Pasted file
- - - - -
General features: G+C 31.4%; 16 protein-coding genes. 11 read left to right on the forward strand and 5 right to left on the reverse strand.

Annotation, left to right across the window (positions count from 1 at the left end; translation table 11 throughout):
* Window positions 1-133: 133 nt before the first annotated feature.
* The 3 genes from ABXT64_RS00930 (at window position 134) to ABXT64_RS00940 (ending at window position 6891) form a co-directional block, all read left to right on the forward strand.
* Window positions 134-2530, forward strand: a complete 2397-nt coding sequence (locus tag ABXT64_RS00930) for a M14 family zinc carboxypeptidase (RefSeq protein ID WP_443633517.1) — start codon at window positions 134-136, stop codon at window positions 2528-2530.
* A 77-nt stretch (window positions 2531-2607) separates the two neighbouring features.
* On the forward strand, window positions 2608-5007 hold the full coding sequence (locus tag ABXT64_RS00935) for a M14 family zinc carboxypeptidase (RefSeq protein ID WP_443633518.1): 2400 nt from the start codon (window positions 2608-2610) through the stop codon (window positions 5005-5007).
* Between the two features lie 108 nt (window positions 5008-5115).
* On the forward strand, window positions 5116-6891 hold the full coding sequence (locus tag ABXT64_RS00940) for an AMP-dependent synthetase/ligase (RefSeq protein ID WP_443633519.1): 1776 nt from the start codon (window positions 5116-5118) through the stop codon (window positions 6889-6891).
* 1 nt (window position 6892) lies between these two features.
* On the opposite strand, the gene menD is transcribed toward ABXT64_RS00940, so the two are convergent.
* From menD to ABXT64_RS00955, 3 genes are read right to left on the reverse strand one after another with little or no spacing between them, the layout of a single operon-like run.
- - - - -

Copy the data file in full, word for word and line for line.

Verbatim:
General features: G+C 31.4%; 16 protein-coding genes. 11 read left to right on the forward strand and 5 right to left on the reverse strand.

Annotation, left to right across the window (positions count from 1 at the left end; translation table 11 throughout):
* Window positions 1-133: 133 nt before the first annotated feature.
* The 3 genes from ABXT64_RS00930 (at window position 134) to ABXT64_RS00940 (ending at window position 6891) form a co-directional block, all read left to right on the forward strand.
* Window positions 134-2530, forward strand: a complete 2397-nt coding sequence (locus tag ABXT64_RS00930) for a M14 family zinc carboxypeptidase (RefSeq protein ID WP_443633517.1) — start codon at window positions 134-136, stop codon at window positions 2528-2530.
* A 77-nt stretch (window positions 2531-2607) separates the two neighbouring features.
* On the forward strand, window positions 2608-5007 hold the full coding sequence (locus tag ABXT64_RS00935) for a M14 family zinc carboxypeptidase (RefSeq protein ID WP_443633518.1): 2400 nt from the start codon (window positions 2608-2610) through the stop codon (window positions 5005-5007).
* Between the two features lie 108 nt (window positions 5008-5115).
* On the forward strand, window positions 5116-6891 hold the full coding sequence (locus tag ABXT64_RS00940) for an AMP-dependent synthetase/ligase (RefSeq protein ID WP_443633519.1): 1776 nt from the start codon (window positions 5116-5118) through the stop codon (window positions 6889-6891).
* 1 nt (window position 6892) lies between these two features.
* On the opposite strand, the gene menD is transcribed toward ABXT64_RS00940, so the two are convergent.
* From menD to ABXT64_RS00955, 3 genes are read right to left on the reverse strand one after another with little or no spacing between them, the layout of a single operon-like run.